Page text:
x-legged sally

Killed by Charity


CD digipack


X-Legged Sally is a Belgian avant-garde rock/jazz-band founded in 1988 by composer Peter Vermeersch, and disbanded in 1997. They were one of the first bands from Belgium to combine a set of very different musical styles (jazz, rock, improvisation and classical), becoming a starting point for the Belgian indie music scene that developed in the nineties.

Initially, X-Legged Sally was formed to compose and perform the music Peter Vermeersch wrote for dance productions, such as Immes das Selbe Gelogen (Always the Same Lies), released as a live cd in 1991. Vermeersch' composing style was becoming too demanding for the constraints of sheet music such as was used in his earlier band Maximalist!. From the beginning, improvisation played an important role in XLS' songs. The first X-Legged Sally concert took place in November 1988. Soon, XLS became a band in its own right, although there would be cooperations with dance ensembles throughout the existence of the group.

Based on the international success of Maximalist!, X-Legged Sally had the chance to perform in the New York avant-garde Jazz club Knitting Factory, and a live track was included in the recording Live at the Knitting Factory, vol. 4 (1990). The New York connection proved fruitful, as the two first XLS recordings, Slow-Up (1991) and Killed by Charity (1993) were both produced by Bill Laswell. This also meant international attention and distribution, a rare thing for Belgian bands in the early nineties.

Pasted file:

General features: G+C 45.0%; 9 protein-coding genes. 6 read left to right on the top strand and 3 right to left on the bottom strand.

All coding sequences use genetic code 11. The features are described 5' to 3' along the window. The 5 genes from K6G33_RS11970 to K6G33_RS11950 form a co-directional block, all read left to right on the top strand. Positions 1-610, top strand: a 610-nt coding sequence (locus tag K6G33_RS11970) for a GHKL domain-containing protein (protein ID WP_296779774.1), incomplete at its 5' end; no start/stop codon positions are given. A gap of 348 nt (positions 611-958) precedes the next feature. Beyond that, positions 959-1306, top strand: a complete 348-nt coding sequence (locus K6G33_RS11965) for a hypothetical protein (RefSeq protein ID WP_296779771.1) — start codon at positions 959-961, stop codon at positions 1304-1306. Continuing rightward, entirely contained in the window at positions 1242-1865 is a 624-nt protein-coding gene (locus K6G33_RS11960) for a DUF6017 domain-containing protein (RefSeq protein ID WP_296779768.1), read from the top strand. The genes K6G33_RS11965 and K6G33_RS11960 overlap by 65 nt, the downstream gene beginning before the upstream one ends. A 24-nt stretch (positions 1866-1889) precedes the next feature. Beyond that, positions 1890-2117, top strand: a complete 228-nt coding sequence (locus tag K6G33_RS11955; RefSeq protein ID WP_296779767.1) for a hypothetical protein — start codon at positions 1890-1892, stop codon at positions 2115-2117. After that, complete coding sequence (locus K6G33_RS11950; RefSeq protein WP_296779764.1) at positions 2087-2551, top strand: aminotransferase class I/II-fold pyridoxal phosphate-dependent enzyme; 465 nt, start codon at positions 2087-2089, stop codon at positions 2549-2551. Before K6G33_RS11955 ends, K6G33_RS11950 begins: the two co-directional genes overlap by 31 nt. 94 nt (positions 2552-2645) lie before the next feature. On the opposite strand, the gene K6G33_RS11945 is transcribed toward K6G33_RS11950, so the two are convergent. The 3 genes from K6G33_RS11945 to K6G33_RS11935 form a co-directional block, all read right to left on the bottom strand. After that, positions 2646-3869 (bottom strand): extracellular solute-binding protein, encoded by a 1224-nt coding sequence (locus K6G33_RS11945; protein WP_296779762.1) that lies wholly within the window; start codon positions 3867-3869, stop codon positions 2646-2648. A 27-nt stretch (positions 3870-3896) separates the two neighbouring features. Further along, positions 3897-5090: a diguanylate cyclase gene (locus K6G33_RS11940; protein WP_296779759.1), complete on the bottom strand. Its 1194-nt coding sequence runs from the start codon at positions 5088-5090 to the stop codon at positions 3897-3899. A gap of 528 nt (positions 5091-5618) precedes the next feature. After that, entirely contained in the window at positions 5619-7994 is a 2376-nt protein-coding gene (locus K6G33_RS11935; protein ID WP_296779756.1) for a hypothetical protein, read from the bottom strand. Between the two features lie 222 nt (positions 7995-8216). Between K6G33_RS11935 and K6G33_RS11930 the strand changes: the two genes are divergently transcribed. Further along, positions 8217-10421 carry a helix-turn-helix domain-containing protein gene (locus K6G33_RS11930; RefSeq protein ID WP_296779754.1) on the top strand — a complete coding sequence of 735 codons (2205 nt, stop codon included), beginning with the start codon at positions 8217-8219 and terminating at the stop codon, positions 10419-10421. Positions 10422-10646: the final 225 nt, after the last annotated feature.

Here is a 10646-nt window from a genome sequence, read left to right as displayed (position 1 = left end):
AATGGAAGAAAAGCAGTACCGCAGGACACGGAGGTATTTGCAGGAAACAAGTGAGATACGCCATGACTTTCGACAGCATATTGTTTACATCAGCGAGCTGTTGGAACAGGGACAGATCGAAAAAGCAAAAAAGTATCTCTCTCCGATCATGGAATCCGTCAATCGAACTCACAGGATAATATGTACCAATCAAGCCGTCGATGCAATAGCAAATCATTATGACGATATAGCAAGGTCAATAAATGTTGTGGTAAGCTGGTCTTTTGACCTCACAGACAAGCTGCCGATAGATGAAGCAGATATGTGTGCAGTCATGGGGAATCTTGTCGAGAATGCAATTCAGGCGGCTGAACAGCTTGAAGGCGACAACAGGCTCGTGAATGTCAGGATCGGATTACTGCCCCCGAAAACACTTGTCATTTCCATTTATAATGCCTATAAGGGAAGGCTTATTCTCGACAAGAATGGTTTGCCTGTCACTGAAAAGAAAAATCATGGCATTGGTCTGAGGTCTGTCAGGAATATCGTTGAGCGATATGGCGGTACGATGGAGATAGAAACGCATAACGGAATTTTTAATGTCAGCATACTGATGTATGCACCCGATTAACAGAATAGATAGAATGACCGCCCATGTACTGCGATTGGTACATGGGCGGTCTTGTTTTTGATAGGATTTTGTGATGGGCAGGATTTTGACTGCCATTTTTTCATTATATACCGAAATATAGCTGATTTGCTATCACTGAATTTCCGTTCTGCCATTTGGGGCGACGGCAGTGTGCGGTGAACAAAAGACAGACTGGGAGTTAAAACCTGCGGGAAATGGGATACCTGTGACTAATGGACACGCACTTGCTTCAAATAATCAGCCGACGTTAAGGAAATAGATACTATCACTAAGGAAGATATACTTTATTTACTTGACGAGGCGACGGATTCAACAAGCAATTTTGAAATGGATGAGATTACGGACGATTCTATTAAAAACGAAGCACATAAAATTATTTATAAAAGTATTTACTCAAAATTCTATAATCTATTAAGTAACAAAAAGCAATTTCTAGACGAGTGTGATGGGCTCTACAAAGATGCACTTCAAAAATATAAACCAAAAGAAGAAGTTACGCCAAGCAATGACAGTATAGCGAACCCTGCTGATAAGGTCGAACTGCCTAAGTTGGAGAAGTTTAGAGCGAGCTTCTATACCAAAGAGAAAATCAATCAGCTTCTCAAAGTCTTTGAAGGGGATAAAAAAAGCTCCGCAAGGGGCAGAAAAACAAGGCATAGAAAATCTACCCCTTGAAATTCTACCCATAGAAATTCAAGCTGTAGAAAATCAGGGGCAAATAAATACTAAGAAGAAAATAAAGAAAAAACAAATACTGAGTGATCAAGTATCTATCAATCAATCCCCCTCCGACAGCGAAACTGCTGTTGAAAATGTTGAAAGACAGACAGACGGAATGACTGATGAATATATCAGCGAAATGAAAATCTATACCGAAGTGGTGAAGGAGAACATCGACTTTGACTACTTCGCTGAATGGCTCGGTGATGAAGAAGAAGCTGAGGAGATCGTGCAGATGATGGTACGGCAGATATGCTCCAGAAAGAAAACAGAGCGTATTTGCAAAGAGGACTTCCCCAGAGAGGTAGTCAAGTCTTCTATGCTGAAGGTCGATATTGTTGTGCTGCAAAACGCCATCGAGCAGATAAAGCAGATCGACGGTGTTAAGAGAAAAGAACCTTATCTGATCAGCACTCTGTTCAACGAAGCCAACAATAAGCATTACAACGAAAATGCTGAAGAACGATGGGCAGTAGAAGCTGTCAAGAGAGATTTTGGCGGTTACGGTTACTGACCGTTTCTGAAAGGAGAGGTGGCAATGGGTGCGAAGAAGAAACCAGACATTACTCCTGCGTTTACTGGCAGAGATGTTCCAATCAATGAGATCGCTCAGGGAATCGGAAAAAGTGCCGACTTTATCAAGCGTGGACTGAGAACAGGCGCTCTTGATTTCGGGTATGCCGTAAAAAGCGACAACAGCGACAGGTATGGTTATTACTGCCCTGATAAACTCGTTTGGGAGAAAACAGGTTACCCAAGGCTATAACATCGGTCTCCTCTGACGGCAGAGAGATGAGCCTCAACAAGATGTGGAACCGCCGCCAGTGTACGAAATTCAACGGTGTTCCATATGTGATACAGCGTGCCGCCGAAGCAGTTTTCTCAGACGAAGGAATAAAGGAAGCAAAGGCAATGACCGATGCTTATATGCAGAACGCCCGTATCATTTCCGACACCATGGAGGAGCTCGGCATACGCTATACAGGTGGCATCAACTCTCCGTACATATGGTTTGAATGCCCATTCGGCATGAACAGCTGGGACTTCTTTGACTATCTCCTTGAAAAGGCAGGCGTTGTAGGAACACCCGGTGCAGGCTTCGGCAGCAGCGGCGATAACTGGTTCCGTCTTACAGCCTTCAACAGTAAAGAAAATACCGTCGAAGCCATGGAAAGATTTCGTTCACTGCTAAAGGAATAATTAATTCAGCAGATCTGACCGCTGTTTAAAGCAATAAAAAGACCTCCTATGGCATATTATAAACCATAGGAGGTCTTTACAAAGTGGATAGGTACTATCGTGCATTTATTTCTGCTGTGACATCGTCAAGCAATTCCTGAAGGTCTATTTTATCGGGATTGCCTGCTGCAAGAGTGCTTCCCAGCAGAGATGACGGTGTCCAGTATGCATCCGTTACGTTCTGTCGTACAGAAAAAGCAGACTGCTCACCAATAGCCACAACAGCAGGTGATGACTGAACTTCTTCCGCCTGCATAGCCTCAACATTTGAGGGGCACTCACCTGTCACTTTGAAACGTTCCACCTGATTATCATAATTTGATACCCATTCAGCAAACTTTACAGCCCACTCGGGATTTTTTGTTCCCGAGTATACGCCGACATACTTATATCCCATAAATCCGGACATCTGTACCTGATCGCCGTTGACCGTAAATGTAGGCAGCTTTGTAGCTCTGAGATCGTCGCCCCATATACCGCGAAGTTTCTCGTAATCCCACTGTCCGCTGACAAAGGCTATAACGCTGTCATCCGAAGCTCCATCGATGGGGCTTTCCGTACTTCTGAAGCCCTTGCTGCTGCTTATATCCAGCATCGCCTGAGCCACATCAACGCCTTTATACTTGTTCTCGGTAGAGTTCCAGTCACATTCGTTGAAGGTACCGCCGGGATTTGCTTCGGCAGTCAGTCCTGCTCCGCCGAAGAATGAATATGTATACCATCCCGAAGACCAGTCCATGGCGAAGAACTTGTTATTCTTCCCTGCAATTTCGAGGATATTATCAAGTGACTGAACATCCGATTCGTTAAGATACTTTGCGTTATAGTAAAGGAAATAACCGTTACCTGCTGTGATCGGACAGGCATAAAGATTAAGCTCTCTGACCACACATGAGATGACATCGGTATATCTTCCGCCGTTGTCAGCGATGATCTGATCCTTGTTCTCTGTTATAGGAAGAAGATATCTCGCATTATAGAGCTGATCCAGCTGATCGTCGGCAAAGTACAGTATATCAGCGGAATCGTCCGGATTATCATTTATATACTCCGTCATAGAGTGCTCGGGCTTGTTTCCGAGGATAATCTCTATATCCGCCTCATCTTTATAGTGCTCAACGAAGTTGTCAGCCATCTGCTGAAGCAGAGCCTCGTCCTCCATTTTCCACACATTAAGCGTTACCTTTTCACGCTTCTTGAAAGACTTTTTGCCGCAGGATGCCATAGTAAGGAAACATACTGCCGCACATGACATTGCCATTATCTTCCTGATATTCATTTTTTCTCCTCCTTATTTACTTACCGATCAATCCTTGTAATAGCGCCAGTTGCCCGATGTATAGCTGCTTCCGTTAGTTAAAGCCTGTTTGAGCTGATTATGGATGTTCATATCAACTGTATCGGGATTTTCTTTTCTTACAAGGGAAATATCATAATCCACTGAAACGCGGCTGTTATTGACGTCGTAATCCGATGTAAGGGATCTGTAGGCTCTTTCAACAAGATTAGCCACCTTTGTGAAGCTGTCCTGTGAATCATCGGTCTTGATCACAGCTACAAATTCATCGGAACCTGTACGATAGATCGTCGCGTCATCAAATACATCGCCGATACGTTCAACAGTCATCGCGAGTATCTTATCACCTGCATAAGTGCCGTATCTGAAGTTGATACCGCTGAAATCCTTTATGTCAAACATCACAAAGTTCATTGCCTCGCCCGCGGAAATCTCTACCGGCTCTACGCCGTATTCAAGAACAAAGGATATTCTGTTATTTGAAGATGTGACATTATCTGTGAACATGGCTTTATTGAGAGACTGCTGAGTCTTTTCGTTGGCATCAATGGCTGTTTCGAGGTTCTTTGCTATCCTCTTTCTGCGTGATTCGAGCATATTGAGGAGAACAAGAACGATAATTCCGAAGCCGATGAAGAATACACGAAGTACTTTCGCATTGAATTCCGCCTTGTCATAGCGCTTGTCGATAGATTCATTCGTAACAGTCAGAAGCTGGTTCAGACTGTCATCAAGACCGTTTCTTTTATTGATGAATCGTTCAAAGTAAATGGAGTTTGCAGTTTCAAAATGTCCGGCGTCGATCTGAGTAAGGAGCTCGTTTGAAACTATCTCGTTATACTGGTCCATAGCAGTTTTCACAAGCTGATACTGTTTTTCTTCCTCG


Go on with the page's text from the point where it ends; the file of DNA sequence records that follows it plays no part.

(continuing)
The third full album, Eggs and Ashes (1994), contained music written earlier for three different dance productions of Wim Vandekeybus' company Ultima Vez: Immer das Selbe Gelogen (1991), Her body doesn't fit her soul (1993) and Mountains made of barking (1994). This cd is also notorious for featuring the young Mauro Pawlowski on vocals in the waltz Lulu.

Peter Vermeersch - Clarinet, Vocals
Pierre Vervloesem - Guitar, Vocals
Jean-Luc Plouvier - Keyboards
Michel Mast - Saxophone
Bart Maris - Trumpet
Paul Belgrado - Bass
Danny Van Hoeck - Drums

Produced by Bill Laswell
Engineered by Oz Fritz
Mastered by Howie Weinberg

All tracks written by Peter Vermeersch

Recorded and mixed at Greenpoint Studio, Brooklyn, New York, July 1993. Published by Sub Rosa in 1994.